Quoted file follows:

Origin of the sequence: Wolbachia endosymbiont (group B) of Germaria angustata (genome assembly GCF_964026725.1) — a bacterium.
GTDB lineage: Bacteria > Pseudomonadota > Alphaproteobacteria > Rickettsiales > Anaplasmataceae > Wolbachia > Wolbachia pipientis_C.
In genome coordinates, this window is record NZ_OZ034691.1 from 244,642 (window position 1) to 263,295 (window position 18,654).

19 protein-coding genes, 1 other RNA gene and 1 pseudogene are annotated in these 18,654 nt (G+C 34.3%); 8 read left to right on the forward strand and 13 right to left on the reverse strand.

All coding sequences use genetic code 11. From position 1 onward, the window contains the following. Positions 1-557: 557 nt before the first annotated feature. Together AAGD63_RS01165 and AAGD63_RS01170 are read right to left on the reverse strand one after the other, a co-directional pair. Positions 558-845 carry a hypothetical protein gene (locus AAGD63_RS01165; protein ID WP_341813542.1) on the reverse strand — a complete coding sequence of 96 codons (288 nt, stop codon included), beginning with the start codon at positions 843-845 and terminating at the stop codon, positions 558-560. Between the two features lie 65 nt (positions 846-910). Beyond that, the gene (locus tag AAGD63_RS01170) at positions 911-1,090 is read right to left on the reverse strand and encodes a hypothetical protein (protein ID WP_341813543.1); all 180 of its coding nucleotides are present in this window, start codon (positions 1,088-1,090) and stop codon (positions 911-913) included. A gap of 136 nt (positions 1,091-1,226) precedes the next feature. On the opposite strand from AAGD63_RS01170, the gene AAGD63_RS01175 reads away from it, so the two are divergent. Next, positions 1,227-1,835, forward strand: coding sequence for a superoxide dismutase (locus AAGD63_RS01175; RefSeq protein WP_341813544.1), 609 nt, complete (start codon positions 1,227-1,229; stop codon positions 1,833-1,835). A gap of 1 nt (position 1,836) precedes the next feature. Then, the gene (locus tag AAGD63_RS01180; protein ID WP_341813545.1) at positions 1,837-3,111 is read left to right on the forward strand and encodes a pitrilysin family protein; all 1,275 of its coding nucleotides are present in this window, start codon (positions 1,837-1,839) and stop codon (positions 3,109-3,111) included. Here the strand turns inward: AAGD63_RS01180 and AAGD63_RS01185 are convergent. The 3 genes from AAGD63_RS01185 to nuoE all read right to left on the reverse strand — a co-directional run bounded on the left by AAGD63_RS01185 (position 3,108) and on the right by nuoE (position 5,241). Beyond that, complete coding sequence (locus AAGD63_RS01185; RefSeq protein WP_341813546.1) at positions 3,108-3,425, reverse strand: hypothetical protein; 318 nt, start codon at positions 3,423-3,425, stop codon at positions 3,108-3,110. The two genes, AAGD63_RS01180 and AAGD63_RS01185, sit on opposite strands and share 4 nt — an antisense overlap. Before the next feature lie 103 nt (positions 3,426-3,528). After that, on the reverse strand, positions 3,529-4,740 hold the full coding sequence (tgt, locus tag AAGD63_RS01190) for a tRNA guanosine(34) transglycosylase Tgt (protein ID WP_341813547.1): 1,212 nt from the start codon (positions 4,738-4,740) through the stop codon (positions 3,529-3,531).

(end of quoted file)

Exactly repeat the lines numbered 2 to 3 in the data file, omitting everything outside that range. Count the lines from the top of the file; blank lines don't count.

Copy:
GTDB lineage: Bacteria > Pseudomonadota > Alphaproteobacteria > Rickettsiales > Anaplasmataceae > Wolbachia > Wolbachia pipientis_C.
In genome coordinates, this window is record NZ_OZ034691.1 from 244,642 (window position 1) to 263,295 (window position 18,654).